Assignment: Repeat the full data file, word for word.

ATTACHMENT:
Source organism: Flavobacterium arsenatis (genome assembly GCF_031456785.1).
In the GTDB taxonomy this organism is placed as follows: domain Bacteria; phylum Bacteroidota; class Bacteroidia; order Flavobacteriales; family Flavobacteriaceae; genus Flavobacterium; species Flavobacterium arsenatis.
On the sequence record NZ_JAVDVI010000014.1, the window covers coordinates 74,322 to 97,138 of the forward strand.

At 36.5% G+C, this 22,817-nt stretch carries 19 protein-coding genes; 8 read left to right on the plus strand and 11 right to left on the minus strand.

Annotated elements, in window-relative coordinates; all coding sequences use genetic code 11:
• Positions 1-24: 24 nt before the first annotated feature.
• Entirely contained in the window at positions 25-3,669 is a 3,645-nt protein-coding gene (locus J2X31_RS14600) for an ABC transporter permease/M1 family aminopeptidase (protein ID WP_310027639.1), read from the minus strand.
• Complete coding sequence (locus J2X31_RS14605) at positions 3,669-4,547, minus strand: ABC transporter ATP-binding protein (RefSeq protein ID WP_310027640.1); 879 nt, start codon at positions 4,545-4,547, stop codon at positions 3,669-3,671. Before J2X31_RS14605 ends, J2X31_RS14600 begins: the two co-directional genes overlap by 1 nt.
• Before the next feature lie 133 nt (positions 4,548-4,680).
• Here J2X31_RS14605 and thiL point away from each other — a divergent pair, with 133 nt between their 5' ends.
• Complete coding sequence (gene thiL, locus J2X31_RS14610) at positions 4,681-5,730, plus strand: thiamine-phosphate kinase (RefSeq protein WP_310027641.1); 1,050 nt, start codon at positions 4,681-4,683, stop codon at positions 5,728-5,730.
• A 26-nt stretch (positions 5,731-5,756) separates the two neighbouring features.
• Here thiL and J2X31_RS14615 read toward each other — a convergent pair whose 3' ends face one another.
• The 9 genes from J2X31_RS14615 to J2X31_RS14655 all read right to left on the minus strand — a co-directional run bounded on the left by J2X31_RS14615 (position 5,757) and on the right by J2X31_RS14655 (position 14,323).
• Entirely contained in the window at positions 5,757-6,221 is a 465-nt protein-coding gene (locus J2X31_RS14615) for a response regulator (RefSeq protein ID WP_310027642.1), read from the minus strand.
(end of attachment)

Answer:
Source organism: Flavobacterium arsenatis (genome assembly GCF_031456785.1).
In the GTDB taxonomy this organism is placed as follows: domain Bacteria; phylum Bacteroidota; class Bacteroidia; order Flavobacteriales; family Flavobacteriaceae; genus Flavobacterium; species Flavobacterium arsenatis.
On the sequence record NZ_JAVDVI010000014.1, the window covers coordinates 74,322 to 97,138 of the forward strand.

At 36.5% G+C, this 22,817-nt stretch carries 19 protein-coding genes; 8 read left to right on the plus strand and 11 right to left on the minus strand.

Annotated elements, in window-relative coordinates; all coding sequences use genetic code 11:
• Positions 1-24: 24 nt before the first annotated feature.
• Entirely contained in the window at positions 25-3,669 is a 3,645-nt protein-coding gene (locus J2X31_RS14600) for an ABC transporter permease/M1 family aminopeptidase (protein ID WP_310027639.1), read from the minus strand.
• Complete coding sequence (locus J2X31_RS14605) at positions 3,669-4,547, minus strand: ABC transporter ATP-binding protein (RefSeq protein ID WP_310027640.1); 879 nt, start codon at positions 4,545-4,547, stop codon at positions 3,669-3,671. Before J2X31_RS14605 ends, J2X31_RS14600 begins: the two co-directional genes overlap by 1 nt.
• Before the next feature lie 133 nt (positions 4,548-4,680).
• Here J2X31_RS14605 and thiL point away from each other — a divergent pair, with 133 nt between their 5' ends.
• Complete coding sequence (gene thiL, locus J2X31_RS14610) at positions 4,681-5,730, plus strand: thiamine-phosphate kinase (RefSeq protein WP_310027641.1); 1,050 nt, start codon at positions 4,681-4,683, stop codon at positions 5,728-5,730.
• A 26-nt stretch (positions 5,731-5,756) separates the two neighbouring features.
• Here thiL and J2X31_RS14615 read toward each other — a convergent pair whose 3' ends face one another.
• The 9 genes from J2X31_RS14615 to J2X31_RS14655 all read right to left on the minus strand — a co-directional run bounded on the left by J2X31_RS14615 (position 5,757) and on the right by J2X31_RS14655 (position 14,323).
• Entirely contained in the window at positions 5,757-6,221 is a 465-nt protein-coding gene (locus J2X31_RS14615) for a response regulator (RefSeq protein ID WP_310027642.1), read from the minus strand.